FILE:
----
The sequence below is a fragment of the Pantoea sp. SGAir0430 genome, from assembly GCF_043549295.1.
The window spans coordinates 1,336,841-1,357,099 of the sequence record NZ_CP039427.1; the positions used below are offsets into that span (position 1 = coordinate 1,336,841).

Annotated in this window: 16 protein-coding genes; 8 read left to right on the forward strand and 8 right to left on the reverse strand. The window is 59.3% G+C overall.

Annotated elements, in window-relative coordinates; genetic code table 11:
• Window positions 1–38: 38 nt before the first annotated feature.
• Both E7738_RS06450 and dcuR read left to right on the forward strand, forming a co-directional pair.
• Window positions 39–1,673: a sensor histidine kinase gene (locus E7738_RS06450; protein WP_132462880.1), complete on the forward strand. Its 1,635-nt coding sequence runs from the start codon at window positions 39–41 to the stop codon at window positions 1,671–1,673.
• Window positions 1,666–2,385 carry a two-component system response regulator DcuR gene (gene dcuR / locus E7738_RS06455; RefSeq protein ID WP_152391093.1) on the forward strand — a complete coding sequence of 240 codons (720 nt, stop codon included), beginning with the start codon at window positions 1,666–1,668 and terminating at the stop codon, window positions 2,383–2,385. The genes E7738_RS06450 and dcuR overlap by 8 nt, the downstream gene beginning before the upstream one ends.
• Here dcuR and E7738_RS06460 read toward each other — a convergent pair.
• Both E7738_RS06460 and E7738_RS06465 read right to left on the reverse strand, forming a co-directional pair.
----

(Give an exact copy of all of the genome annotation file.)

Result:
The sequence below is a fragment of the Pantoea sp. SGAir0430 genome, from assembly GCF_043549295.1.
The window spans coordinates 1,336,841-1,357,099 of the sequence record NZ_CP039427.1; the positions used below are offsets into that span (position 1 = coordinate 1,336,841).

Annotated in this window: 16 protein-coding genes; 8 read left to right on the forward strand and 8 right to left on the reverse strand. The window is 59.3% G+C overall.

Annotated elements, in window-relative coordinates; genetic code table 11:
• Window positions 1–38: 38 nt before the first annotated feature.
• Both E7738_RS06450 and dcuR read left to right on the forward strand, forming a co-directional pair.
• Window positions 39–1,673: a sensor histidine kinase gene (locus E7738_RS06450; protein WP_132462880.1), complete on the forward strand. Its 1,635-nt coding sequence runs from the start codon at window positions 39–41 to the stop codon at window positions 1,671–1,673.
• Window positions 1,666–2,385 carry a two-component system response regulator DcuR gene (gene dcuR / locus E7738_RS06455; RefSeq protein ID WP_152391093.1) on the forward strand — a complete coding sequence of 240 codons (720 nt, stop codon included), beginning with the start codon at window positions 1,666–1,668 and terminating at the stop codon, window positions 2,383–2,385. The genes E7738_RS06450 and dcuR overlap by 8 nt, the downstream gene beginning before the upstream one ends.
• Here dcuR and E7738_RS06460 read toward each other — a convergent pair.
• Both E7738_RS06460 and E7738_RS06465 read right to left on the reverse strand, forming a co-directional pair.